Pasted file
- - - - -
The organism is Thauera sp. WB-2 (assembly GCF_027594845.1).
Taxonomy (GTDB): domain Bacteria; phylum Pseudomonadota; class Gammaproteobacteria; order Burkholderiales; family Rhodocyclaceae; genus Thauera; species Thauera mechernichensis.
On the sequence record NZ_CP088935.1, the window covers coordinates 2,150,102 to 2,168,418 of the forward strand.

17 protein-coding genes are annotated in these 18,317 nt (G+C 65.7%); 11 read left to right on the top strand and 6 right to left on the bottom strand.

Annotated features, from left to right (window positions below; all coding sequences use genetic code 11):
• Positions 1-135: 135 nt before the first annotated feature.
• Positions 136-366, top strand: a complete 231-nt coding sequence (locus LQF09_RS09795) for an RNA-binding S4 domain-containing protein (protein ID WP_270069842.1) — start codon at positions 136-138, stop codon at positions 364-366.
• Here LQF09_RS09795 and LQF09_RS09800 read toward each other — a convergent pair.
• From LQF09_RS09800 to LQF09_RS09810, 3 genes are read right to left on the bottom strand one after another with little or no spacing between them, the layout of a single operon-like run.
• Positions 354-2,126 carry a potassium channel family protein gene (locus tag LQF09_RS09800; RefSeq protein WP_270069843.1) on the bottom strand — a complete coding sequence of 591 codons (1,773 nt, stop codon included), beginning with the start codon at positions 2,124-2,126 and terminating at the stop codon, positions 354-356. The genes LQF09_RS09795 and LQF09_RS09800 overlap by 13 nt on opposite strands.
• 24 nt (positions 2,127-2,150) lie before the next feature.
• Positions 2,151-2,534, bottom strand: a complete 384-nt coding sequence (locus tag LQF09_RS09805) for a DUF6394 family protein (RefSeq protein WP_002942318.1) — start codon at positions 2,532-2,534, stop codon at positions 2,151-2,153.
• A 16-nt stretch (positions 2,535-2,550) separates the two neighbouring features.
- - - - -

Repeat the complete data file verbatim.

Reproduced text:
The organism is Thauera sp. WB-2 (assembly GCF_027594845.1).
Taxonomy (GTDB): domain Bacteria; phylum Pseudomonadota; class Gammaproteobacteria; order Burkholderiales; family Rhodocyclaceae; genus Thauera; species Thauera mechernichensis.
On the sequence record NZ_CP088935.1, the window covers coordinates 2,150,102 to 2,168,418 of the forward strand.

17 protein-coding genes are annotated in these 18,317 nt (G+C 65.7%); 11 read left to right on the top strand and 6 right to left on the bottom strand.

Annotated features, from left to right (window positions below; all coding sequences use genetic code 11):
• Positions 1-135: 135 nt before the first annotated feature.
• Positions 136-366, top strand: a complete 231-nt coding sequence (locus LQF09_RS09795) for an RNA-binding S4 domain-containing protein (protein ID WP_270069842.1) — start codon at positions 136-138, stop codon at positions 364-366.
• Here LQF09_RS09795 and LQF09_RS09800 read toward each other — a convergent pair.
• From LQF09_RS09800 to LQF09_RS09810, 3 genes are read right to left on the bottom strand one after another with little or no spacing between them, the layout of a single operon-like run.
• Positions 354-2,126 carry a potassium channel family protein gene (locus tag LQF09_RS09800; RefSeq protein WP_270069843.1) on the bottom strand — a complete coding sequence of 591 codons (1,773 nt, stop codon included), beginning with the start codon at positions 2,124-2,126 and terminating at the stop codon, positions 354-356. The genes LQF09_RS09795 and LQF09_RS09800 overlap by 13 nt on opposite strands.
• 24 nt (positions 2,127-2,150) lie before the next feature.
• Positions 2,151-2,534, bottom strand: a complete 384-nt coding sequence (locus tag LQF09_RS09805) for a DUF6394 family protein (RefSeq protein WP_002942318.1) — start codon at positions 2,532-2,534, stop codon at positions 2,151-2,153.
• A 16-nt stretch (positions 2,535-2,550) separates the two neighbouring features.